In the last few years avocados have become the image of middle-class people trying to do better for the environment. It has become a running joke that basic white girls love this strange looking berry, and that does appear to be the case. You can find this fruit everywhere! On phone cases, t-shirts, a meme on Facebook, or as part of an amazing photo on Instagram. The question is why have they increased so much in popularity, and why do we hear so little about their negative side?

       The rise of avocados
In the last 10 years the number of avocados available in the European Union has risen about 150%. That equates to about 1kg per head. US consumers eat about 3 times that amount per person a year! When starting this blog I decided to ask my friends why they think has caused this rise in popularity. It is thought that millennials are pushing this avocado frenzy and as my friends all fall into that category they seemed a good group to get some rather unscientific research from.bigger word cloud

Most of the answers come under one of two themes:
People care more about their health
Avocados are a trend, especially on social media 

Avocados have been labelled as a health food for a long time and research has shown that they are high in fibre, healthy fats and packed with vitamins, even if this comes at the cost of a high number of calories. These health benefits are why my family, all meat eaters, consume quite a high level of avocados. Although health reasons could explain why people eat avocados it does not explain the sudden peak in popularity, as the research has been around a long time. This is where the other answers come into play – that eating avocados is seen as cool.

A lot of people that eat a lot of avocados genuinely care about the environment and are trying to decrease the amount of meat they eat. As mentioned by one of my friends, avocados are a great way to get healthy fats into a vegan diet.
However, there is another group of avocado eaters. The ones that know that a photo of avocado on toast will get more likes than a bacon sandwich. The ones that go along with the current trend of a more meat free life, but don’t commit to it. Don’t get me wrong, I love avocado on toast, but I don’t understand why there is so much merchandise based around this odd fruit. Perhaps people really think that some avocado fairy lights are going to prove to people that they really do care about the environment.

Avocado collage 2
Avocado themed merchandise I have seen in the last few weeks

       The dark side of avocados
The rapid increase in the popularity of avocados would make you think they have no negatives, but sadly they are not entirely guilt free as they are made out to be.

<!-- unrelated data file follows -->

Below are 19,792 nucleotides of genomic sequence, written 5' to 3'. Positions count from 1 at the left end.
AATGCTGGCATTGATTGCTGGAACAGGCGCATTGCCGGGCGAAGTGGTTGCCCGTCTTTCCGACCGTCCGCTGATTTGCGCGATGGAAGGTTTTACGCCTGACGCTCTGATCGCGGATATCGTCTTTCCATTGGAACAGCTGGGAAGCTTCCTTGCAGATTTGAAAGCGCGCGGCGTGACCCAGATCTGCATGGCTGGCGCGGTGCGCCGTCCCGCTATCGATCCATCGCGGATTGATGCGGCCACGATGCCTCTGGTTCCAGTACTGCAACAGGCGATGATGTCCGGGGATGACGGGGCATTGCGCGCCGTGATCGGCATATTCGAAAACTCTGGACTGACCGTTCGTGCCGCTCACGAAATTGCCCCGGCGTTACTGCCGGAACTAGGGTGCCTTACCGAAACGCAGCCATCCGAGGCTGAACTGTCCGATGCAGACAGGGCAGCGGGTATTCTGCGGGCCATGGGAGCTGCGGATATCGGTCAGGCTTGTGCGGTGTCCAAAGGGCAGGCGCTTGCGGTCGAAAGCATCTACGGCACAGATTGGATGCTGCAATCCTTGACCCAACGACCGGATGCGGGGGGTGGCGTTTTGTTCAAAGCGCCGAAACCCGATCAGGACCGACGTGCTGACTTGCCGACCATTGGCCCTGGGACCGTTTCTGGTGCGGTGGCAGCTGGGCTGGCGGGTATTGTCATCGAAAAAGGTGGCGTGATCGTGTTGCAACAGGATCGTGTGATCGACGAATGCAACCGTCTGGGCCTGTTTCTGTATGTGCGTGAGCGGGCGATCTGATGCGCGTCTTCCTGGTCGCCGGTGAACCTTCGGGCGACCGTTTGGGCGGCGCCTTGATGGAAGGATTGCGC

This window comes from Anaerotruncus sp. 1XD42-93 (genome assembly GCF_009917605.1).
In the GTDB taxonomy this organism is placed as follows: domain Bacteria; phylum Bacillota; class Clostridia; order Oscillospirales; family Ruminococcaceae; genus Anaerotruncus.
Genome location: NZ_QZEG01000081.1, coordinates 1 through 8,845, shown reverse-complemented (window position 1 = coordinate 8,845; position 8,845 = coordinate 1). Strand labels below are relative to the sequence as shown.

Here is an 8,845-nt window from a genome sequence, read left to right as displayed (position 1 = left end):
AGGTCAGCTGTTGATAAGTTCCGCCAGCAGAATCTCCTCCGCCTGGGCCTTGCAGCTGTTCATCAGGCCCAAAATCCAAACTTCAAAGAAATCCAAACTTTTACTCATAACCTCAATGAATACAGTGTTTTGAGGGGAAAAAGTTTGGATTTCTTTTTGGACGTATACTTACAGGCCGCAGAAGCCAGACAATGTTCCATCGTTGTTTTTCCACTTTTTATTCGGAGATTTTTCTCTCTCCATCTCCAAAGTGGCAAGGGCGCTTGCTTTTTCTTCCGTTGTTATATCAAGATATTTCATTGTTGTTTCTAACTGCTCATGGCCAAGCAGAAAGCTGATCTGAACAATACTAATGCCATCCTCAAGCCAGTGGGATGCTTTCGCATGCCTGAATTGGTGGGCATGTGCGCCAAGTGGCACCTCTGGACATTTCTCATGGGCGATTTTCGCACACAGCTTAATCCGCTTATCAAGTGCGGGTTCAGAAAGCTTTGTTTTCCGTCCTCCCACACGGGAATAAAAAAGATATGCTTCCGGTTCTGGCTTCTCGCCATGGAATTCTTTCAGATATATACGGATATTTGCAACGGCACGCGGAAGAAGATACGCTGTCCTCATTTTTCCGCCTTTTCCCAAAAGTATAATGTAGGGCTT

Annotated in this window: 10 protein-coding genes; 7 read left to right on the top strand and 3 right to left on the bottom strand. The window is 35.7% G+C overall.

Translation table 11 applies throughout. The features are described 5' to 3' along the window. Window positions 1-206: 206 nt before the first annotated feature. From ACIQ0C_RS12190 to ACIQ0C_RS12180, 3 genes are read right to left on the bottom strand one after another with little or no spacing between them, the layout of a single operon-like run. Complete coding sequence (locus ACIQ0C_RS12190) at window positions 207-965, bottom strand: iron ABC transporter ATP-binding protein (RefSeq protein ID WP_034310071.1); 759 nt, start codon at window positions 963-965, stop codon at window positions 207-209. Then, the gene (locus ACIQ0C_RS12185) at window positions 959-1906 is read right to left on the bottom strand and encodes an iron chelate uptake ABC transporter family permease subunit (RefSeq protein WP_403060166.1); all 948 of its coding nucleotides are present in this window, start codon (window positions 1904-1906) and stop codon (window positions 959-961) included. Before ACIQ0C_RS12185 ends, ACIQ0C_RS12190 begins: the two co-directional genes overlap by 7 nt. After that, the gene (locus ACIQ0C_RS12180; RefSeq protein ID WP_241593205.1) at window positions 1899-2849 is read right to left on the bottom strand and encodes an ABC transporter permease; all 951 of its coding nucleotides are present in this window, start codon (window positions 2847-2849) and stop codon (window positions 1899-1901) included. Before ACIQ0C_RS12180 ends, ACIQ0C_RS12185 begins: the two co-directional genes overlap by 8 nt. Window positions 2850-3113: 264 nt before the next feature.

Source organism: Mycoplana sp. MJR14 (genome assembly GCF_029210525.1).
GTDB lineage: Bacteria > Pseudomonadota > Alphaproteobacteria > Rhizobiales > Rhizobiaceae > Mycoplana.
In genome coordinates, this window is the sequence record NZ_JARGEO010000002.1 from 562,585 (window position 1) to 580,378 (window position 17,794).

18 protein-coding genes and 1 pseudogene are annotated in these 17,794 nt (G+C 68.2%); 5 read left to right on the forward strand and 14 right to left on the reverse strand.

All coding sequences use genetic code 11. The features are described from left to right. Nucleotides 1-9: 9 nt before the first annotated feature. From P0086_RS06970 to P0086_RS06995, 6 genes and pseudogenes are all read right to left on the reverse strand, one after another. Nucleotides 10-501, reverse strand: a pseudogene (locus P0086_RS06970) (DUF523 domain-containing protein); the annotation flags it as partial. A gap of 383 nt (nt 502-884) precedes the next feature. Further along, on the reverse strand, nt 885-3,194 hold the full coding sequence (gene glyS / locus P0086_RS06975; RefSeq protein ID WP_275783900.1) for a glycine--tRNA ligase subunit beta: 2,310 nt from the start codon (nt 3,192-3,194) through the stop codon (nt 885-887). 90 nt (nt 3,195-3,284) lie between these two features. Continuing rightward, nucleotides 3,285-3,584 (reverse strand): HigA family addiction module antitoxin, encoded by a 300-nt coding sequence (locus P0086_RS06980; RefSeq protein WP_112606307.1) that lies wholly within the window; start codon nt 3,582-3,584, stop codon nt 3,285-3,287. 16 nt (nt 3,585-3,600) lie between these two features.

In the last few weeks my newsfeed has been flooded with shock that avocados are apparently not vegan. This argument comes from the fact that bees have to be transported to the farmland where the avocados are grown in order to pollinate the fruit. This is believed to be cruelty to the bees, or even ‘bee slavery’, and some people now believe that avocados are not suitable for vegans as their production involves the mistreatment of animals.

Avocados are also having a negative impact on the environment. They have a huge water footprint – 60 gallons of water to grow! On top of this, due to the popularity of avocados many farmers have started chopping down forests to make way for avocado trees. This has led to deforestation, especially in Mexico and deforestation is a big contributor to greenhouses gases.

For me personally, I am challenged by the human cost of consumerism. So, I found it particularly upsetting to learn that there are high levels of child labour in the avocado harvesting industry and that often avocado harvesters die doing their dangerous work. 

The negatives of avocados are difficult to come to terms with, especially when the popularity of the fruit has helped to contribute to the problems. The dark side of avocados is hidden from consumers which is why they are still so popular. The food chain is getting longer and more international which means that consumers know less about where their food comes from and what practices are involved in production. There needs to be an increased openness from the industry behind the food on our shelves so that customers can make informed decisions about the food they buy.

The fashion of avocados is linked to wanted to do better for the environment and reduce meat consumption. A trend about caring for the environment surely is not entirely a bad thing. I’m not saying that people should stop buying avocados because there is a darker side to their production, but I do believe that the food industry has an obligation to provide consumers with more information about their food. People should also do their own research about products they eat, buy and wear and not just accept what is told to us by suppliers and popular culture.